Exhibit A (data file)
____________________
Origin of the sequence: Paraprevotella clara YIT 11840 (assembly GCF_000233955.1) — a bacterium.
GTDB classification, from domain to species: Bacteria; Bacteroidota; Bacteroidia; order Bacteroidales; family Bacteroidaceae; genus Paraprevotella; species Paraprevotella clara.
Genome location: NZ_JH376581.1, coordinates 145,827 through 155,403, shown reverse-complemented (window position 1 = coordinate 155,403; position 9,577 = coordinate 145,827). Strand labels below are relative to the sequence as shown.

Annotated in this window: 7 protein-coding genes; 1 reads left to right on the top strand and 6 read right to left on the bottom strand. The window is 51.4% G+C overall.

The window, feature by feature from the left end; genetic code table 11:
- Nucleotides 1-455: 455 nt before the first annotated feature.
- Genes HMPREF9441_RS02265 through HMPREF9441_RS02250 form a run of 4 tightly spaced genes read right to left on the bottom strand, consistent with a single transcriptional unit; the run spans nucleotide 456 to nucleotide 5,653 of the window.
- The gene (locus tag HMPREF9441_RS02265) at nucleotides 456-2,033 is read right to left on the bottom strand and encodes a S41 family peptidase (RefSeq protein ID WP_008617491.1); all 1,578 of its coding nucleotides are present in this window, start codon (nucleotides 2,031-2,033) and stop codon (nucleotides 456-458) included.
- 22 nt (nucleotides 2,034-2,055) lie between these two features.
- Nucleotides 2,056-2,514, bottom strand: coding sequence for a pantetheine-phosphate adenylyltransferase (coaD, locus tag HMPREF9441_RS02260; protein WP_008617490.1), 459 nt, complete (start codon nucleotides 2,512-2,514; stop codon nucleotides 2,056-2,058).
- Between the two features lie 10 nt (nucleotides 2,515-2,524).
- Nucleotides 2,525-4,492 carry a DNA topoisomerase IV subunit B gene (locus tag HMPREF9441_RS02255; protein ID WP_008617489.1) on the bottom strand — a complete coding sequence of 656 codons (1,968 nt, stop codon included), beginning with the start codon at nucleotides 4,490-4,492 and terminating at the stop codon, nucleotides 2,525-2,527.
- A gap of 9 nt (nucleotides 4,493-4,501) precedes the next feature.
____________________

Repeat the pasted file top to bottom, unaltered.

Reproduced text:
Origin of the sequence: Paraprevotella clara YIT 11840 (assembly GCF_000233955.1) — a bacterium.
GTDB classification, from domain to species: Bacteria; Bacteroidota; Bacteroidia; order Bacteroidales; family Bacteroidaceae; genus Paraprevotella; species Paraprevotella clara.
Genome location: NZ_JH376581.1, coordinates 145,827 through 155,403, shown reverse-complemented (window position 1 = coordinate 155,403; position 9,577 = coordinate 145,827). Strand labels below are relative to the sequence as shown.

Annotated in this window: 7 protein-coding genes; 1 reads left to right on the top strand and 6 read right to left on the bottom strand. The window is 51.4% G+C overall.

The window, feature by feature from the left end; genetic code table 11:
- Nucleotides 1-455: 455 nt before the first annotated feature.
- Genes HMPREF9441_RS02265 through HMPREF9441_RS02250 form a run of 4 tightly spaced genes read right to left on the bottom strand, consistent with a single transcriptional unit; the run spans nucleotide 456 to nucleotide 5,653 of the window.
- The gene (locus tag HMPREF9441_RS02265) at nucleotides 456-2,033 is read right to left on the bottom strand and encodes a S41 family peptidase (RefSeq protein ID WP_008617491.1); all 1,578 of its coding nucleotides are present in this window, start codon (nucleotides 2,031-2,033) and stop codon (nucleotides 456-458) included.
- 22 nt (nucleotides 2,034-2,055) lie between these two features.
- Nucleotides 2,056-2,514, bottom strand: coding sequence for a pantetheine-phosphate adenylyltransferase (coaD, locus tag HMPREF9441_RS02260; protein WP_008617490.1), 459 nt, complete (start codon nucleotides 2,512-2,514; stop codon nucleotides 2,056-2,058).
- Between the two features lie 10 nt (nucleotides 2,515-2,524).
- Nucleotides 2,525-4,492 carry a DNA topoisomerase IV subunit B gene (locus tag HMPREF9441_RS02255; protein ID WP_008617489.1) on the bottom strand — a complete coding sequence of 656 codons (1,968 nt, stop codon included), beginning with the start codon at nucleotides 4,490-4,492 and terminating at the stop codon, nucleotides 2,525-2,527.
- A gap of 9 nt (nucleotides 4,493-4,501) precedes the next feature.